I've been hosting a few visitors again and it's the interactive whiteboards that seem to be the main attraction. I had a team from a local educational publishing company sit in on one of my lessons to see one in action and gain some ideas about how to design content (books, digital resources, support materials) that fits with a classroom that is moving more into the digital world. Amazingly, one of the graphic designers was an ex-student of mine from my teaching days in Port Augusta (in my Year 3/4 class back in 1992) - feeling old at 41!
Then tonight, I took a group (of which I am a member) from my son's school's Governing Council around my school to get some ideas around the theme of Assets Improvement. This group are parents from other non-education areas of the workforce and they really wanted to see an IWB in action for the first time. I know that the "wow" factor is always more pronounced with adults but I did point out that nearly everything I produce now in the course of my work is digital. I do my programming on a wiki (easier to embed the web links I like to use), I create flipcharts to introduce concepts and take students through units of work, my school communication runs on email and the electronic daybook and I produce document after document in the course of my daily work. Then in the evening, I network with my global colleagues, hunt down and tag potential online resources and read widely varying big and small picture perspectives on technology, education and the space between the two.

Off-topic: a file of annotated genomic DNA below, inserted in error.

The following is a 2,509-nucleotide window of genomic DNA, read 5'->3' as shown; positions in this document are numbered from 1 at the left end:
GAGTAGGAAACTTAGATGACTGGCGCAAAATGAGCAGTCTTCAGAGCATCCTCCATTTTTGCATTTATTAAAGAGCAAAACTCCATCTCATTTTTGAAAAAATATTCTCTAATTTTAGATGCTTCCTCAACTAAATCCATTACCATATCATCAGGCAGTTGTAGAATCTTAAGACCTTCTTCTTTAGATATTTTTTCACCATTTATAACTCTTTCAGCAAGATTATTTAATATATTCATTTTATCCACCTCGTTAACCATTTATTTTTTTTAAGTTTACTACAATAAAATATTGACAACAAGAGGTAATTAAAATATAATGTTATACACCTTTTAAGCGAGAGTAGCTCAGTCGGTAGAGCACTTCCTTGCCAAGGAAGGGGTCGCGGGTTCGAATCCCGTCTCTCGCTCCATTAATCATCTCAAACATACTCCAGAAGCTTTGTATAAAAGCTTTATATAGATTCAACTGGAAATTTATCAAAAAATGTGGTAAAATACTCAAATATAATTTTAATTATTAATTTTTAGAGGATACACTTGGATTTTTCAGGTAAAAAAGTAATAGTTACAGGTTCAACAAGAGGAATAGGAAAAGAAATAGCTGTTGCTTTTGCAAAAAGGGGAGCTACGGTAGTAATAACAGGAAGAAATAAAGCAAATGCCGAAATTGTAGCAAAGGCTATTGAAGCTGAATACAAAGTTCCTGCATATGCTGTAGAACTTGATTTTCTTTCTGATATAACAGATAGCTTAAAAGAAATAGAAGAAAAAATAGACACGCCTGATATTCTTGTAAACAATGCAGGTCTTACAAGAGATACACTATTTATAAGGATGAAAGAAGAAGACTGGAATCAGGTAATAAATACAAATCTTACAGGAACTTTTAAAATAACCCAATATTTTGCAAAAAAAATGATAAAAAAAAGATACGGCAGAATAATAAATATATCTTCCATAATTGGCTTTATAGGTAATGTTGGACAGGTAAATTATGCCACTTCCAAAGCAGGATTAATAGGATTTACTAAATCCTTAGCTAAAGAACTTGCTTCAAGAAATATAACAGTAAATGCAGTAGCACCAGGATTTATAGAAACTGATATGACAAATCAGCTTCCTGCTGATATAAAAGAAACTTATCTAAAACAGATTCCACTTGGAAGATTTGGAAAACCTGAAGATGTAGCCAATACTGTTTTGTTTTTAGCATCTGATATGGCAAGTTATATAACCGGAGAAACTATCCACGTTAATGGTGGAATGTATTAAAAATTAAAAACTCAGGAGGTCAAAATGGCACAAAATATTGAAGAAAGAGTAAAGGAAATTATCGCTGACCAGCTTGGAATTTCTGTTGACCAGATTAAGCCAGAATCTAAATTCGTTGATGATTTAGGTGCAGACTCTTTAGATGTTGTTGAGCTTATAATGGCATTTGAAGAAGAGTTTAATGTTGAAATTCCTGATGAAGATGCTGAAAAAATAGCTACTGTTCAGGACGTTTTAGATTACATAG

One of the Assets group pointed out that all of this technology stuff seemed to be my passion and that is true. I have actively sought out all of this stuff and manouevred myself into leadership responsibilities in the eLearning area, and tried to be progressive in working out what new and emerging technologies can do in the classroom. The hardest part has always been how to lure the non-technology-passionate teacher over to the other side. And I still think that the Interactive Whiteboard is the one of the best ways to do that luring. It bridges that middle ground and gets otherwise skeptical non-digital teachers to at least start to become digital in their day to day work.
Lastly, I've been approached to offer a workshop for the mid year Australian Literacy Educators Association conference on how I use the IWB for literacy in my classroom. Looking through the program, there are shades of Web 2.0 in some of the sessions and the opening keynote will focus on the media fuelled "Literacy Wars". (Yep, we've got our own version, Doug.) But if some of these passionate literacy educators drop into my session and see that use of an IWB in their classroom can be a gateway to all of these new multi-literacies that modern education needs to address.... well, I'm hoping that I can do the invitation justice.